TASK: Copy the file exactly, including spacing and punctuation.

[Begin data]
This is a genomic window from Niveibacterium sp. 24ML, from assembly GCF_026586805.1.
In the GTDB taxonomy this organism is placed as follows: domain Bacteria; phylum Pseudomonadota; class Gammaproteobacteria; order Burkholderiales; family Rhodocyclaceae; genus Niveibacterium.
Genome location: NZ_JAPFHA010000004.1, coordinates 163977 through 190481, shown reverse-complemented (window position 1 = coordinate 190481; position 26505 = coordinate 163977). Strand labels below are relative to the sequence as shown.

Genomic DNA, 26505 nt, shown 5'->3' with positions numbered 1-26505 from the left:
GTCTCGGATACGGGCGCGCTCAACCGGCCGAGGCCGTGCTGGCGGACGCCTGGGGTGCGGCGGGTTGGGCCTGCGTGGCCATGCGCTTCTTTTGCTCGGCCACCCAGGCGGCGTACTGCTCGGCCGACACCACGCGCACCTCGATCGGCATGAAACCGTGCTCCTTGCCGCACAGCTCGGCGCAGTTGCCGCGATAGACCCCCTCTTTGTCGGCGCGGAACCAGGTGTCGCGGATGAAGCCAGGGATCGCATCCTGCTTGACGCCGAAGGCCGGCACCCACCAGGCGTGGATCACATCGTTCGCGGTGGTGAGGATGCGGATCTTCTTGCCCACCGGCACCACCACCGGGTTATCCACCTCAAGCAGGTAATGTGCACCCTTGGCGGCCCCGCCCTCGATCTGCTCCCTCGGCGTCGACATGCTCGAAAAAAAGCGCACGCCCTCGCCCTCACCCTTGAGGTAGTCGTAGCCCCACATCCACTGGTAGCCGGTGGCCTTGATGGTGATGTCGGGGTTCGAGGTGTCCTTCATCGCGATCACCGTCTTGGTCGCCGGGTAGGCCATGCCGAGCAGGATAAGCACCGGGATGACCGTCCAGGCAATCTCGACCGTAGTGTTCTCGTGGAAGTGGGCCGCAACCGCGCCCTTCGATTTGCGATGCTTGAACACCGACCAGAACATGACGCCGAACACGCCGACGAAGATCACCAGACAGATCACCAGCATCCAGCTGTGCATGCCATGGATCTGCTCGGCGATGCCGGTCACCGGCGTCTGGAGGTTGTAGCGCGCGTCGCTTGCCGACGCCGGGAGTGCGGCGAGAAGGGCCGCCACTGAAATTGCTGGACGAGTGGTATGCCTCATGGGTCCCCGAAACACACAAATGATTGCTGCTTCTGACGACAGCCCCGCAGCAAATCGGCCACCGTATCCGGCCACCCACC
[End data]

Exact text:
This is a genomic window from Niveibacterium sp. 24ML, from assembly GCF_026586805.1.
In the GTDB taxonomy this organism is placed as follows: domain Bacteria; phylum Pseudomonadota; class Gammaproteobacteria; order Burkholderiales; family Rhodocyclaceae; genus Niveibacterium.
Genome location: NZ_JAPFHA010000004.1, coordinates 163977 through 190481, shown reverse-complemented (window position 1 = coordinate 190481; position 26505 = coordinate 163977). Strand labels below are relative to the sequence as shown.

Genomic DNA, 26505 nt, shown 5'->3' with positions numbered 1-26505 from the left:
GTCTCGGATACGGGCGCGCTCAACCGGCCGAGGCCGTGCTGGCGGACGCCTGGGGTGCGGCGGGTTGGGCCTGCGTGGCCATGCGCTTCTTTTGCTCGGCCACCCAGGCGGCGTACTGCTCGGCCGACACCACGCGCACCTCGATCGGCATGAAACCGTGCTCCTTGCCGCACAGCTCGGCGCAGTTGCCGCGATAGACCCCCTCTTTGTCGGCGCGGAACCAGGTGTCGCGGATGAAGCCAGGGATCGCATCCTGCTTGACGCCGAAGGCCGGCACCCACCAGGCGTGGATCACATCGTTCGCGGTGGTGAGGATGCGGATCTTCTTGCCCACCGGCACCACCACCGGGTTATCCACCTCAAGCAGGTAATGTGCACCCTTGGCGGCCCCGCCCTCGATCTGCTCCCTCGGCGTCGACATGCTCGAAAAAAAGCGCACGCCCTCGCCCTCACCCTTGAGGTAGTCGTAGCCCCACATCCACTGGTAGCCGGTGGCCTTGATGGTGATGTCGGGGTTCGAGGTGTCCTTCATCGCGATCACCGTCTTGGTCGCCGGGTAGGCCATGCCGAGCAGGATAAGCACCGGGATGACCGTCCAGGCAATCTCGACCGTAGTGTTCTCGTGGAAGTGGGCCGCAACCGCGCCCTTCGATTTGCGATGCTTGAACACCGACCAGAACATGACGCCGAACACGCCGACGAAGATCACCAGACAGATCACCAGCATCCAGCTGTGCATGCCATGGATCTGCTCGGCGATGCCGGTCACCGGCGTCTGGAGGTTGTAGCGCGCGTCGCTTGCCGACGCCGGGAGTGCGGCGAGAAGGGCCGCCACTGAAATTGCTGGACGAGTGGTATGCCTCATGGGTCCCCGAAACACACAAATGATTGCTGCTTCTGACGACAGCCCCGCAGCAAATCGGCCACCGTATCCGGCCACCCACC